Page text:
The Scoop View All →

On Pasture and the Yule Book Flood

By   5 days ago

Jolabokaflod – In Iceland that’s the word for this time of year. Translated directly, it means “Yule Book Flood.” It’s a celebration of both the Holiday season and the Icelandic passion for books. It begins with every family in the country getting the annual catalog of the year’s new books in the mail to help […]

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How Babba Louie Taught Me To Think Creatively About Predators

By   2 weeks ago

In the late ’90s, as part of my research project on the logistics and effectiveness of using goats to graze firebreaks, I got a guard donkey. Babba Louie was a stallion from the Bureau of Land Management’s Wild Horse and Burro program. We gelded him, gentled him, and then penned him with my 50 wethers […]

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Stresses Affecting Graziers and How to Deal With Them – Kathy’s on a Podcast!

By   3 weeks ago

This week, I’m featured in the latest episode of Ag State of Mind. This podcast examines the stresses affecting farmers and ranchers and how to alleviate them and improve producers’ lives. In our wide-ranging discussion, host Jason Medows and I talk about everything from the ways On Pasture supports producers by providing information that can […]

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Get the Fencing and Watering System That’s Right for You

By   4 weeks ago

I really appreciate anyone who takes the time to understand grazier’s problems and then provides solutions that make sense. That’s why I’m really pleased to introduce American Grazinglands Services as our newest sponsor. You may already be familiar with the educational arm of American Grazinglands, Jim Gerrish. Jim has spent decades helping farmers and ranchers […]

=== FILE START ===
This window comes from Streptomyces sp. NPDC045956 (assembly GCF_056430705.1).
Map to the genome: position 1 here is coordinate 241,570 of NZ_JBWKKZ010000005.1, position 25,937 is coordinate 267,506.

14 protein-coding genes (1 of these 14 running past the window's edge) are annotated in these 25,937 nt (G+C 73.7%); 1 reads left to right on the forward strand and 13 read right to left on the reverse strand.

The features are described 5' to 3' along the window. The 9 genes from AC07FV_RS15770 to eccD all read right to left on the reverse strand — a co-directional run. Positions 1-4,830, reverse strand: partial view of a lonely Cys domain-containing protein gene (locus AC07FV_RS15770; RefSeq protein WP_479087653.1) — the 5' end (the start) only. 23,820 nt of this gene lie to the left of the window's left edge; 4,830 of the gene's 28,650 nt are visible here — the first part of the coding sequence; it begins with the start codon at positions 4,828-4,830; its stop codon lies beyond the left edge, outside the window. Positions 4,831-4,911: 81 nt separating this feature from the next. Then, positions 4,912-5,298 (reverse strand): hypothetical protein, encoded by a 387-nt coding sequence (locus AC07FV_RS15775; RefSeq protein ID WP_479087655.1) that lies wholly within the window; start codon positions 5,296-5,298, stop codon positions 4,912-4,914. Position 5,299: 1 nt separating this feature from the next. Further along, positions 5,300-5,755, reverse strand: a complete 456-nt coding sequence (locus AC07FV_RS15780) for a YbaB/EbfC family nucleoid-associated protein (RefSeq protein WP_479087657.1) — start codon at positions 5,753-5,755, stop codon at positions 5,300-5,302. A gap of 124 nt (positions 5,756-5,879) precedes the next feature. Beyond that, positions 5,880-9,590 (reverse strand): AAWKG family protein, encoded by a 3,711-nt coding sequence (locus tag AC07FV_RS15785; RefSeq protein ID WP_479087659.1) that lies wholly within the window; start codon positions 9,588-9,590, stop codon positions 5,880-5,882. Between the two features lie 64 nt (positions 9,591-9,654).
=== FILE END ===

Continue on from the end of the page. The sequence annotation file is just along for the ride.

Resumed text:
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Winter is Coming – What to Do When You’re Stuck Inside

By   1 month ago

Looking at National Weather Service maps, I see that, for many of you, winter isn’t just coming. This week it arrives! Another shot of cold air arrives across the Northern Plains Sunday. After diving into the southern Plains Monday, it moves east Tuesday into Wednesday. Temperatures will average 15 to 25 degrees below normal over […]

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Important November Deadlines for Graziers

By   1 month ago

Here’s a heads up on some important dates for agriculture-related internships, insuring your operation against forage losses due to lack of rainfall, or commenting on changes to Conservation Standards that could impact funding for your operation. OneUSDA Internships DEADLINE: November 15, 2019 The OneUSDA Internship Program is for students interested in careers in agriculture, natural […]

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Transferring Skills and Experience to the Next Generation

By   2 months ago

Please join me in welcoming a new On Pasture sponsor! Wally Olson has been in ranching and the livestock business his whole life, doing everything from hauling hay and cleaning stalls to being the ranch manager and owner/operator. Since the mid-’80s, he’s been on the Kelley Ranch in Vinita, Oklahoma. He began as a manager, […]

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Adjust Your Expectations For More Success – Lessons From a Cat

By   2 months ago

This is Molly. I’ve written about how she reminds me to leave my desk and take walks so I’ll be healthier, and how she taught me about how to ask for help so that I get what I want. She’s also taught me a lot about how expectations color what you get from the people […]

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    Grazing Management View All →

    Use Your Phone to Check Livestock Water and Pastures

    By   5 days ago

    This idea comes to us from the Beef Cattle Research Council of Canada. They’re sharing ideas from producers about how they improve the efficiency of their operations. Travis Peardon of Outlook, Saskatchewan likes to keep an eye on summer and winter watering systems as well as farmyard activities even when he might be some distance […]